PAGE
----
Sunday, September 26

Johnson asks Brussels for gestures to help sell deal to London

Correspondent in Brussels



A reasonable agreement on future relations between the United Kingdom and the European Union is to reachbut the British Prime Minister, Boris JohnsonIt could have trouble getting it approved by its own supporters, among whom are a significant proportion of fervent supporters of total separation from Europe. For this reason, the thesis that Johnson himself uses this situation, even in the telephone call on Thursday night, to try to convince the president of the European Commission, Ursula von der Leyen, that you agree to make significant concessions, especially on the very sensitive chapter of fishing, to help you maintain the support of your followers for the outcome of the negotiations. The British press assumes that from Brussels they believe that the British political class is beginning to weigh vertigo at the possible option of a no-deal and its terrible consequences. The absence of concrete preparations for a no-deal scenario by the UK has increased nervousness in London.

Negotiations are in its inevitable final stretch and all the actors assume that there must be an outcome before tomorrow, Sunday night, when it will be necessary to announce either that there is already an agreement or assume that on January 1 all legal connections between the UK and the continent are terminated . This is what the European negotiator Michel Barnier defined yesterday as “the moment of truth.”

Division among conservatives

Faced with this situation, opinions within Johnson’s Conservative Party are divided between those who believe that it is urgent to reach a pact and those who urge the prime minister not to give in to pressure, not even now that the country is looking to the abyss of economic disconnection. Among the latter, Ivannia Salazar reports from London, is the deputy John Baron, who a couple of days ago declared to the local press that it would be much better for the “premier” to leave the negotiating table than to sign something that he later regrets. “It is better that there is no agreement than there is a bad agreement,” he said, in line with what other supporters of a hard Brexit think, both inside and outside the conservatives. These most radical fears that Johnson is capable of loosen up at the last minute and allowing what until now had been red lines to be crossed, is what makes Brussels think that the fate of a possible pact will end up being the same as the withdrawal agreement, which required three votes in Parliament and a change of Government.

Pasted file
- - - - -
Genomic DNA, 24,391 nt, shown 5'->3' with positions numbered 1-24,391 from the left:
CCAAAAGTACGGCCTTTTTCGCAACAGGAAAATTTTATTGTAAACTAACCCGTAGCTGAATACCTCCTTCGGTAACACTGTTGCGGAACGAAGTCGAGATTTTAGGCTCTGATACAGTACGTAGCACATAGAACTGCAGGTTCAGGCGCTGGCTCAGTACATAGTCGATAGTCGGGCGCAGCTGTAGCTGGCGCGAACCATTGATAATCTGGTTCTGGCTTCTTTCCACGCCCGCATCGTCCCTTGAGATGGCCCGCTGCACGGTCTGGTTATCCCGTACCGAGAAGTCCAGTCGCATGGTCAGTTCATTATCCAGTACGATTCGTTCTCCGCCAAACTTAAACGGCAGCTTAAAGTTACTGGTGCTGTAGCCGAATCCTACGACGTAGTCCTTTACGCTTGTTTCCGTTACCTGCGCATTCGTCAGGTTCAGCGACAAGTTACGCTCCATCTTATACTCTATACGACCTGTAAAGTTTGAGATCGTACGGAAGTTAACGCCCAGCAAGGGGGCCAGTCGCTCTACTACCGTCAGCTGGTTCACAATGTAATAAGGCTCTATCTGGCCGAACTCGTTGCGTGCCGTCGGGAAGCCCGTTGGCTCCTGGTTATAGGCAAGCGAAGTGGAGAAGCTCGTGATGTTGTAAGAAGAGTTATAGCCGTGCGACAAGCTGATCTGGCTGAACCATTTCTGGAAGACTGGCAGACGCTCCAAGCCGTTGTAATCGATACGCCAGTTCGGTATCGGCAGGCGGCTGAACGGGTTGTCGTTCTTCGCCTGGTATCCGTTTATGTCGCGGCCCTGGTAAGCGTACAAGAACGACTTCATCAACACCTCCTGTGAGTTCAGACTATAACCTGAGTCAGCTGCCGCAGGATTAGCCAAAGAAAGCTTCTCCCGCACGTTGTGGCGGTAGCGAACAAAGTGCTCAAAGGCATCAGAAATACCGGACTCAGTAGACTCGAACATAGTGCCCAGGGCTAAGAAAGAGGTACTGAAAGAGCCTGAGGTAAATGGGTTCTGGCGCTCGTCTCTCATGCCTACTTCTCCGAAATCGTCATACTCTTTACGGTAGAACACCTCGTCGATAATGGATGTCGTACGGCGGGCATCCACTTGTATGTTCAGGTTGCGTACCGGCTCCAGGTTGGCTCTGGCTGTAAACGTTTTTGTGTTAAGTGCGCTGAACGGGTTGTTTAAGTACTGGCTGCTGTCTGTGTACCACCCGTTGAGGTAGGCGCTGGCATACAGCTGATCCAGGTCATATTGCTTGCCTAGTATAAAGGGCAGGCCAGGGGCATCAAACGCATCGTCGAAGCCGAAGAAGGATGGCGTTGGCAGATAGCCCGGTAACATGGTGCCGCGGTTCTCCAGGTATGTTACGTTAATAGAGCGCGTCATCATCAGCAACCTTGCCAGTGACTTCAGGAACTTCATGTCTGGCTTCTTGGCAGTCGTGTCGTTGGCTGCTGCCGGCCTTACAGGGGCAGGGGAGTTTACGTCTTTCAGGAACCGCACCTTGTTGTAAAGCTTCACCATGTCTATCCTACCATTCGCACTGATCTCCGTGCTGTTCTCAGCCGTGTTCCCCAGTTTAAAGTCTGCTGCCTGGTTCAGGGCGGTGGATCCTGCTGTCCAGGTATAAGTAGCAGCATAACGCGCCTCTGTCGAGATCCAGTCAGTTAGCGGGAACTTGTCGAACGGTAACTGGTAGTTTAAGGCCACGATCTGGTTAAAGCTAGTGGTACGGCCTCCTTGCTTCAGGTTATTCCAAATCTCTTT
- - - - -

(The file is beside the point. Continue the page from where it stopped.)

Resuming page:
However, right now in the community institutions there is no other objective than to reach that agreement in the few hours that remain so that it could be formally approved and ratified so that uncertainty be avoided of the separation without network from next January 1. Yesterday morning, Barnier appeared before the deputies in what may have been his last speech of this type. In January he will turn 70 years old, so on the 31st of that month the Commission is obliged to retire him according to its own rules. If there is no agreement, you will probably not be able to continue in the negotiating position, and if there is, you will also lose your job due to lack of activity. After a very long and fruitful career as a politician and civil servant both in France and in the European Union, Barnier looked tired and aged yesterday, probably due in part to the intensity of work on this final stretch.

The UK is due out on 1 January the internal market and the customs union, in a matter of hours it is decided if it is going to be with or without an agreement, “he recalled when explaining that whatever the most radicals say from London, what is being negotiated is” the broadest free trade agreement that we have ever offered to nobody”.

The obstacles follow

However, obstacles remain where they were, especially in the fisheries chapter. ‘The UK wants to have the power to expel the European fleet from its sovereign waters at any time from the start. We say that in this case we want to have the power to respond with other measures how to prevent the sale on the European market of fishery products from British boats. It would be unfair – and I personally think so – for the entire industry to have a transitional period to adapt to the new situation, except for fishermen.

The nuance that he believes “personally” in the relevance of this claim came to the story because it is known that France, his own country, is the one that has threatened with vetoing the agreement if the fishermen issue is not resolved sooner, although in recent weeks President Emmanuel Macron has refrained from even talking to Johnson on the phone, despite the latter having tried several times.

In short, while the negotiators continue to turn to the same issues that they have crumbled in recent months, looking for nuances and last-minute lace, we can only remember the first words that Barnier transmitted when he was appointed and that he spoke in English, a language which then, in 2016, did not dominate with the comfort with which it does now: “The clock is ticking” he said, something like “time flies.” Have passed more than four years between one thing and another and the final drama of Brexit will be decided in the last two days. On Sunday we will know if that referendum was an unfortunate mistake or a major catastrophe, especially for the United Kingdom.

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